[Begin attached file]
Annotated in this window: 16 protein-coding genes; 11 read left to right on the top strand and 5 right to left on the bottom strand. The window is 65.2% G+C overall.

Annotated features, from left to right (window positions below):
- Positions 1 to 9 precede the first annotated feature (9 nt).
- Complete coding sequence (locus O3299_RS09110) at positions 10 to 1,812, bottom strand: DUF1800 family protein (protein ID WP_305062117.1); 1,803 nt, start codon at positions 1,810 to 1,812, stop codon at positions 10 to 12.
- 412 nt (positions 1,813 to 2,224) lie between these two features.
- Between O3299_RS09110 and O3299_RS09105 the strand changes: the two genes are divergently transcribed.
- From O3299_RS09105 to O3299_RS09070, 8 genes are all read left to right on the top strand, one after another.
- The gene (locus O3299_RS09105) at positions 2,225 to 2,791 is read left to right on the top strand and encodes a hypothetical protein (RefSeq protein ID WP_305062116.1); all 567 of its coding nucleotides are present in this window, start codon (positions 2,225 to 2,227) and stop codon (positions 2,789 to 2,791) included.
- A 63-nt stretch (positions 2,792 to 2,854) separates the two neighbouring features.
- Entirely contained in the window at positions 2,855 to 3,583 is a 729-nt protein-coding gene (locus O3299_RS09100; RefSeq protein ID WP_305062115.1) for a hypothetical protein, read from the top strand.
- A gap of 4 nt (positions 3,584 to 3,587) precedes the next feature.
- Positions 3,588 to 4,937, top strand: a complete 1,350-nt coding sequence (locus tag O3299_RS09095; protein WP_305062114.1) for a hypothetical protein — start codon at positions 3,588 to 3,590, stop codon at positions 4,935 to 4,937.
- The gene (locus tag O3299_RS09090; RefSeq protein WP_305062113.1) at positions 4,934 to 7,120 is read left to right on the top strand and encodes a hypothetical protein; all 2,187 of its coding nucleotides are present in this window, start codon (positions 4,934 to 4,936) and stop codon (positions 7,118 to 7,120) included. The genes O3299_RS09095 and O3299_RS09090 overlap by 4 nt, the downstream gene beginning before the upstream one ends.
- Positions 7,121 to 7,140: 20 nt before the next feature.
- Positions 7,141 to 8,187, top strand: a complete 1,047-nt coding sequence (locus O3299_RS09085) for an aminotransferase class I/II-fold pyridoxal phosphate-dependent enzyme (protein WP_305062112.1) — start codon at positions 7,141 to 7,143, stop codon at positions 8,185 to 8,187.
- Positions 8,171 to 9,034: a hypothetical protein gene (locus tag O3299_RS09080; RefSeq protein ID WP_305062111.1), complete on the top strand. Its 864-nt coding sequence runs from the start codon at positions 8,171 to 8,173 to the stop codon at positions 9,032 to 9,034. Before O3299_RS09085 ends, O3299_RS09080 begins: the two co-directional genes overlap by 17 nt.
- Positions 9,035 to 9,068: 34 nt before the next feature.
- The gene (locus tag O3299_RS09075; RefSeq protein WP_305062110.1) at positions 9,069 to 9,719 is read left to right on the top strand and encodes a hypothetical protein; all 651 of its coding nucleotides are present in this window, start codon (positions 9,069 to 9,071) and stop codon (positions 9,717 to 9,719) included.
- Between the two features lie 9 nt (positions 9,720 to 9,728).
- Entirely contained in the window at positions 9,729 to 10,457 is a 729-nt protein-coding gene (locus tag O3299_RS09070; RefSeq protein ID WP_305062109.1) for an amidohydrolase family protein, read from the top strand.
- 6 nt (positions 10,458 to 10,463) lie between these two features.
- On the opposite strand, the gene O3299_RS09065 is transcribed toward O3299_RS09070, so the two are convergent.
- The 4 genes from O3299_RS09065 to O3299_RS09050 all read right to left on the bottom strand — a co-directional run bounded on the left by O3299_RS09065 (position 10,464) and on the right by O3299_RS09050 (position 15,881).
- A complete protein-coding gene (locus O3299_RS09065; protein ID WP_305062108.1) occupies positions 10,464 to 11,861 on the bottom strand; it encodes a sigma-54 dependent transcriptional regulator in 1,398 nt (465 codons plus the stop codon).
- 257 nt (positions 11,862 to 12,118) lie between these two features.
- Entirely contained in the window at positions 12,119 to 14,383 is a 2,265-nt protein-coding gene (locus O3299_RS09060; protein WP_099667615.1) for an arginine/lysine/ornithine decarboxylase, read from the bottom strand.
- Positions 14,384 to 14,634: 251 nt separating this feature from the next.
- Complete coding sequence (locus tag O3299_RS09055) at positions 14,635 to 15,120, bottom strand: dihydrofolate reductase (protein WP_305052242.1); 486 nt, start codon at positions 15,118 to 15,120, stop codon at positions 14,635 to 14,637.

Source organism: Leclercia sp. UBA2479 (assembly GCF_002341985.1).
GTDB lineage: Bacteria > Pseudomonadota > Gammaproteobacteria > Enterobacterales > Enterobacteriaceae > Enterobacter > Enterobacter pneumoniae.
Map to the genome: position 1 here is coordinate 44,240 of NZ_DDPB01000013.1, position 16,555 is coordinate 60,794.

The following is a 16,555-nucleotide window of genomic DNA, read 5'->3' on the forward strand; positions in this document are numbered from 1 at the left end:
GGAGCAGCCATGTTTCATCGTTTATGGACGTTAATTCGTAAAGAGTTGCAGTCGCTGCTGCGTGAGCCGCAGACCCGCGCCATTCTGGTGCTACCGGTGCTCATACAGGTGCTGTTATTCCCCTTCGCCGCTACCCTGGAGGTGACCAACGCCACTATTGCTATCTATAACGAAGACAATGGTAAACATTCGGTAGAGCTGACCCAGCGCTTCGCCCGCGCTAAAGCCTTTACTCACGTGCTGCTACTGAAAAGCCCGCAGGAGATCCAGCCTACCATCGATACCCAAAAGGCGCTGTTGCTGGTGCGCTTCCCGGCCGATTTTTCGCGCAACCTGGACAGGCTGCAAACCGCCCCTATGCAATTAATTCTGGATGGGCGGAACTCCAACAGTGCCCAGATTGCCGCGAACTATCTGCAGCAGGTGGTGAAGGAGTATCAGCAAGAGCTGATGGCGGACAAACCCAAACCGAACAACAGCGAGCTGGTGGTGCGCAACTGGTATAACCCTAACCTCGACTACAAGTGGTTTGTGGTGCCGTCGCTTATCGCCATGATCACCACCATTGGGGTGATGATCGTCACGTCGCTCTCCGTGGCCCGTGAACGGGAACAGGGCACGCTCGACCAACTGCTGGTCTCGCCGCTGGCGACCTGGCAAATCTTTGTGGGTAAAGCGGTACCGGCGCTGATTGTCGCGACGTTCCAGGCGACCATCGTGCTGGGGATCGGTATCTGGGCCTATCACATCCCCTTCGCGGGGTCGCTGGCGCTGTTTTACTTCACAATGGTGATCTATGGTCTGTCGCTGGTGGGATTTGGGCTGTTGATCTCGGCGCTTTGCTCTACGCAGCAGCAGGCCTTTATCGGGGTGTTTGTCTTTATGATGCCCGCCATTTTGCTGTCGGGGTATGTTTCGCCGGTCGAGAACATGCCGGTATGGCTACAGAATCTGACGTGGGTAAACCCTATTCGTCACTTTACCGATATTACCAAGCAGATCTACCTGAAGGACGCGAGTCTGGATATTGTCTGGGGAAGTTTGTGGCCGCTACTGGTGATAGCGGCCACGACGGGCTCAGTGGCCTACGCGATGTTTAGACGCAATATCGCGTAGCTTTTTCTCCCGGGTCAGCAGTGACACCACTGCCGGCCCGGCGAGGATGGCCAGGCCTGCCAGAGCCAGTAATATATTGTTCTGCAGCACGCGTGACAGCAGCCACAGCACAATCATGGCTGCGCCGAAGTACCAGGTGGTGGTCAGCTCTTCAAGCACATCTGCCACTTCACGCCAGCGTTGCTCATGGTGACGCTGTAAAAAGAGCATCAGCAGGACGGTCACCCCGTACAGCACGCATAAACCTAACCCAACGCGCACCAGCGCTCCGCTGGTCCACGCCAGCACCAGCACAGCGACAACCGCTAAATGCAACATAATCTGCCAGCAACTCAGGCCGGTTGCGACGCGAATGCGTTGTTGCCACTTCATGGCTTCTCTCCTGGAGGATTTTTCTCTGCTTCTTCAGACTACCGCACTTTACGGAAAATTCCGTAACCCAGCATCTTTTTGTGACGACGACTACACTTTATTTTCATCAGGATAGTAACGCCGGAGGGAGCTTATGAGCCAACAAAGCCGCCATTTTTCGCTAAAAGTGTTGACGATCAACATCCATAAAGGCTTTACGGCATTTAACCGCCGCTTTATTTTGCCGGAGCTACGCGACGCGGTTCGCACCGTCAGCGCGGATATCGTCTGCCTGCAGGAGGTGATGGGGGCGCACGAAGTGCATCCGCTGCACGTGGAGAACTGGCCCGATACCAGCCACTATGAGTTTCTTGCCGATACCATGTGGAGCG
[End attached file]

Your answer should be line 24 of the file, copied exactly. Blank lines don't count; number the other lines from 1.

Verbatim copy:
- A complete protein-coding gene (locus O3299_RS09065; protein ID WP_305062108.1) occupies positions 10,464 to 11,861 on the bottom strand; it encodes a sigma-54 dependent transcriptional regulator in 1,398 nt (465 codons plus the stop codon).